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Library Subject Guides

Coding: a Practical Guide

Designing for users

Designing for users

How do you make it from idea to having a program ready for users? And how do you design with those users in mind?

On this page we're looking at universal design principles, how to generate ideas and develop these into a design and ultimately a product, and why you need to keep your users in mind and get feedback from diverse audiences.

Universal design for coding

When you're writing code to create anything, you need to think about the users of your program. More importantly, you need to be aware that "users" are not all the same, and design with different needs in mind.

From the very start of your design process, you need to be thinking about what the goal of your project is, who it is aimed at, and how they will be using it. You need to get feedback from other people and make sure you take into account other people's experiences.

These slides are from our Universal design session, aimed at getting people to think about designing technological solutions from websites to apps to online forms with users in mind.

User interfaces

The user interface (UI) is how the user interacts with a program/app/website.

What you're interacting with as you use this practical guide is a user interface - you don't get the code underneath, but the (hopefully) user-friendly bit on top.

Whilst part of the user interface is about how it looks (and the appearance of something is very important for universal design, especially in terms of accessibility), the user interface also affects how the user can do things, such as press buttons, fill out forms, and other functionality.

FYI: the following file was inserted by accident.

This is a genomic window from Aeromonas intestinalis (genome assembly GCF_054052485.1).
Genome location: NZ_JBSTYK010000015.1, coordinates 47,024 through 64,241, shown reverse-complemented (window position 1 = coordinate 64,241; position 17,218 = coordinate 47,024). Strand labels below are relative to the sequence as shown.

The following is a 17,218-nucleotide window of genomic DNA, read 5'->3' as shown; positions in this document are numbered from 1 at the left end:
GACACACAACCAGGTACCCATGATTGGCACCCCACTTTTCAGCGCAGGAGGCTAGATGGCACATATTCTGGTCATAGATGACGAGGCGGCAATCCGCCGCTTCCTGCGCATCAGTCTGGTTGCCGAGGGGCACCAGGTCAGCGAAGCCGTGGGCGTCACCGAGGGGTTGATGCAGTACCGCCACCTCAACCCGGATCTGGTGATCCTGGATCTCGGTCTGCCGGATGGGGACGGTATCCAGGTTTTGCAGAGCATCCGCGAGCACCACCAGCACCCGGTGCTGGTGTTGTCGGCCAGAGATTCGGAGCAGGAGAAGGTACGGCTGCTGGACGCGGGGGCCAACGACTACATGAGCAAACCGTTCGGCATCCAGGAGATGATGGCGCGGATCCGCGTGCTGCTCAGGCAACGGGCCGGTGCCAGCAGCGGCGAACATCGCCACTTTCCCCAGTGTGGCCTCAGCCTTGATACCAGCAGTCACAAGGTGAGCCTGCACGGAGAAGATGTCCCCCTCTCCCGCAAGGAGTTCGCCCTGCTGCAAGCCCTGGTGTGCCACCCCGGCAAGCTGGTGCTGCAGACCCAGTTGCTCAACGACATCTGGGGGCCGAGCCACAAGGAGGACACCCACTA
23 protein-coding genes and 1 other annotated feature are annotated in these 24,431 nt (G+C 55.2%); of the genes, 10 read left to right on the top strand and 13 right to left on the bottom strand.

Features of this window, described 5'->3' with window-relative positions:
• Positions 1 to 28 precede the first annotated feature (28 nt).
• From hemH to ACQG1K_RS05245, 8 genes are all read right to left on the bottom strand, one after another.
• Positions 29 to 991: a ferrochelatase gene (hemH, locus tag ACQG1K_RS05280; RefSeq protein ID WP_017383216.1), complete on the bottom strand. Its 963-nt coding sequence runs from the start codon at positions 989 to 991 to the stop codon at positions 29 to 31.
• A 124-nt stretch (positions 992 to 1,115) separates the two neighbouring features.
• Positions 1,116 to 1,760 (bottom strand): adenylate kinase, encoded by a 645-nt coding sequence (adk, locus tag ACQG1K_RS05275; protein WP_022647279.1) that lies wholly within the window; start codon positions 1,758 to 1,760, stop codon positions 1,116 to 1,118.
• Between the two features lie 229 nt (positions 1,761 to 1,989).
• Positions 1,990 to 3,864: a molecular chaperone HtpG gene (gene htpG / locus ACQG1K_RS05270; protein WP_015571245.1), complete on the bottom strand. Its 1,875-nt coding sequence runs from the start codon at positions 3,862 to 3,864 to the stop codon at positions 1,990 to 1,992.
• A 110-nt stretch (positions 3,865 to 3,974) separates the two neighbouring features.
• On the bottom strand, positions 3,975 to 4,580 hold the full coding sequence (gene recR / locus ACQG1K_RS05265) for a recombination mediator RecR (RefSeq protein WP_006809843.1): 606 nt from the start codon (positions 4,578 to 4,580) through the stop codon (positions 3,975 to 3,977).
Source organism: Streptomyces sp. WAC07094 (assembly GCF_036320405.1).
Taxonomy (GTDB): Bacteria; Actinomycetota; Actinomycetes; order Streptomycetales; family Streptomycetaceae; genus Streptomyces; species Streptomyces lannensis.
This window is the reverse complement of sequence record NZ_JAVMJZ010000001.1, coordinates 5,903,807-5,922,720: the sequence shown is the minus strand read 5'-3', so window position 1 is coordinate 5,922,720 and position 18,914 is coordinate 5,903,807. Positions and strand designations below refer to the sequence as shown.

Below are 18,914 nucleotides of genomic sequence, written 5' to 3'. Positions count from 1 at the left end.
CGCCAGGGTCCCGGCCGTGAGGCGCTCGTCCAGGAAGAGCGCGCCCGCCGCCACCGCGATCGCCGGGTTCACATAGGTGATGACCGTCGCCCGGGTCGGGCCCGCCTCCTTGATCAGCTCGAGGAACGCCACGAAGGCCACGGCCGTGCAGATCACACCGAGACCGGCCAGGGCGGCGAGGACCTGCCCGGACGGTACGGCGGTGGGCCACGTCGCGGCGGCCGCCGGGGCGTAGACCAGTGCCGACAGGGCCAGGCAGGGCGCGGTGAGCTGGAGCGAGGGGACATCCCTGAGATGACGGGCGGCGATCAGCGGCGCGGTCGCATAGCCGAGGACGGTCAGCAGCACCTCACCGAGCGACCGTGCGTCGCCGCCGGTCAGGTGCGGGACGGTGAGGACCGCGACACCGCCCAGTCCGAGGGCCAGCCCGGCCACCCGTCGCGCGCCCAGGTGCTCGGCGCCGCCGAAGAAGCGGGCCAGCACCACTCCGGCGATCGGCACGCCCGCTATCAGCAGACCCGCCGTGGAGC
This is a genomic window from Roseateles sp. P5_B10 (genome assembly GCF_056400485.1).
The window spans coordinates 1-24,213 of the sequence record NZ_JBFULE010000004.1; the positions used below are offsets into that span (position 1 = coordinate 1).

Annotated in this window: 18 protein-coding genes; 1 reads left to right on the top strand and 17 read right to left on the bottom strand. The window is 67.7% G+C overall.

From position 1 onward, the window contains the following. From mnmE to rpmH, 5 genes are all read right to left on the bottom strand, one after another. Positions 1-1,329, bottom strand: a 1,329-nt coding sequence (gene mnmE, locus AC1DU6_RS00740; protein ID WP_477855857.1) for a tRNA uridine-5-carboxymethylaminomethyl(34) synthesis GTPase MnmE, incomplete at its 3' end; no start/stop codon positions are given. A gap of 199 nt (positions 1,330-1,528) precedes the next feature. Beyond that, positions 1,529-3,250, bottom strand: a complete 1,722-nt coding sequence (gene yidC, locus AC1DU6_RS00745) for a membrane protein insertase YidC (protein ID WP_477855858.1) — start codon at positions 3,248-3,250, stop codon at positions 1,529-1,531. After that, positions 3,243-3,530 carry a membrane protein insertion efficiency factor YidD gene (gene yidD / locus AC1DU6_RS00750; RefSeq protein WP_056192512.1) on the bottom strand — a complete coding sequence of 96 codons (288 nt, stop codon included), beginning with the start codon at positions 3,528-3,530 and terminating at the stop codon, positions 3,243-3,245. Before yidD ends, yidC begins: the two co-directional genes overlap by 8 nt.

Responsive design is when your user interface is designed to adjust based on a user's device and screen size. This is when you get mobile versions of websites that can change based on your screen (have you tried using this page on a different sized screen?).

Responsive design is important these days as people may have access to different devices and there are a variety of ways people might get to your program or website. For example, filling out online forms is often much harder on mobile devices because they haven't been designed to easily adapt to the small screen size.

Want to learn more about designing user interfaces?

As well as the resources on this page, there's a wealth of books and resources out there on how to design user interfaces and what you need to consider. We've not tried all of these courses, so think critically when you're using them.

You might want to try a free online course like the Open University's Designing the user interface course or UAL Creating Computing Institute's course on Introduction to UX and Accessible Design.

More broadly, you might want to look into user experience (UX) research and design techniques, which aren't necessarily focused on user interfaces but are an important stage in designing and testing digital things. You could find out more about how the library at the University of York has used UX techniques or try free online resources like courses relating to 'user experience' on FutureLearn.